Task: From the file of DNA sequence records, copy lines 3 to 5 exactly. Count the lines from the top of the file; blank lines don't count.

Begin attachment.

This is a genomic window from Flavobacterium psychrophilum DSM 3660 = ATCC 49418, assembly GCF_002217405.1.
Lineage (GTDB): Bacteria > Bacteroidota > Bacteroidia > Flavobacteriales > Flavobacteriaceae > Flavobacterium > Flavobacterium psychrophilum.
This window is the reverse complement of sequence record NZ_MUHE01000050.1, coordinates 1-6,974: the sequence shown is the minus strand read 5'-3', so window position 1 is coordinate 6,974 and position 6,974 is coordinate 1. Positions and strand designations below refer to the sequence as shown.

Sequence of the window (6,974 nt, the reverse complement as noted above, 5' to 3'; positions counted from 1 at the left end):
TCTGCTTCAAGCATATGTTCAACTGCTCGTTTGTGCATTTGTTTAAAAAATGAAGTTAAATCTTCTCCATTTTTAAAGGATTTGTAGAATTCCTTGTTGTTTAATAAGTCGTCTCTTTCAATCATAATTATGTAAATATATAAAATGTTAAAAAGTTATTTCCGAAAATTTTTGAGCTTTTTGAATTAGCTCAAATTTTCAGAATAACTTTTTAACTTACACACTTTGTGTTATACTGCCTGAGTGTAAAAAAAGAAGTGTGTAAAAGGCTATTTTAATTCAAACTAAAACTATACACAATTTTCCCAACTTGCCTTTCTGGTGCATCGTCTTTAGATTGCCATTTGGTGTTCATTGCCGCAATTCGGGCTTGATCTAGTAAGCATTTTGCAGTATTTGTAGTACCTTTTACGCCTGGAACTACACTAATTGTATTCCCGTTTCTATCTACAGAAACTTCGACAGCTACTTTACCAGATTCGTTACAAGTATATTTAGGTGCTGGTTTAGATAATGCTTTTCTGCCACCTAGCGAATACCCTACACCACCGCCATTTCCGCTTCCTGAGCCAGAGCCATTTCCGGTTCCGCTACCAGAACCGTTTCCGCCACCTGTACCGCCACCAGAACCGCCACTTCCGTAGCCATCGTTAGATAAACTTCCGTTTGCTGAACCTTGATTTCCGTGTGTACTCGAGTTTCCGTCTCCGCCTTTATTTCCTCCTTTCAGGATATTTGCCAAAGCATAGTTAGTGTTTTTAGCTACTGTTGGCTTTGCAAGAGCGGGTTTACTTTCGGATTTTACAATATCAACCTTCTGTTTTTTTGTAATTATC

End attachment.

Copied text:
This window is the reverse complement of sequence record NZ_MUHE01000050.1, coordinates 1-6,974: the sequence shown is the minus strand read 5'-3', so window position 1 is coordinate 6,974 and position 6,974 is coordinate 1. Positions and strand designations below refer to the sequence as shown.

Sequence of the window (6,974 nt, the reverse complement as noted above, 5' to 3'; positions counted from 1 at the left end):
TCTGCTTCAAGCATATGTTCAACTGCTCGTTTGTGCATTTGTTTAAAAAATGAAGTTAAATCTTCTCCATTTTTAAAGGATTTGTAGAATTCCTTGTTGTTTAATAAGTCGTCTCTTTCAATCATAATTATGTAAATATATAAAATGTTAAAAAGTTATTTCCGAAAATTTTTGAGCTTTTTGAATTAGCTCAAATTTTCAGAATAACTTTTTAACTTACACACTTTGTGTTATACTGCCTGAGTGTAAAAAAAGAAGTGTGTAAAAGGCTATTTTAATTCAAACTAAAACTATACACAATTTTCCCAACTTGCCTTTCTGGTGCATCGTCTTTAGATTGCCATTTGGTGTTCATTGCCGCAATTCGGGCTTGATCTAGTAAGCATTTTGCAGTATTTGTAGTACCTTTTACGCCTGGAACTACACTAATTGTATTCCCGTTTCTATCTACAGAAACTTCGACAGCTACTTTACCAGATTCGTTACAAGTATATTTAGGTGCTGGTTTAGATAATGCTTTTCTGCCACCTAGCGAATACCCTACACCACCGCCATTTCCGCTTCCTGAGCCAGAGCCATTTCCGGTTCCGCTACCAGAACCGTTTCCGCCACCTGTACCGCCACCAGAACCGCCACTTCCGTAGCCATCGTTAGATAAACTTCCGTTTGCTGAACCTTGATTTCCGTGTGTACTCGAGTTTCCGTCTCCGCCTTTATTTCCTCCTTTCAGGATATTTGCCAAAGCATAGTTAGTGTTTTTAGCTACTGTTGGCTTTGCAAGAGCGGGTTTACTTTCGGATTTTACAATATCAACCTTCTGTTTTTTTGTAATTATC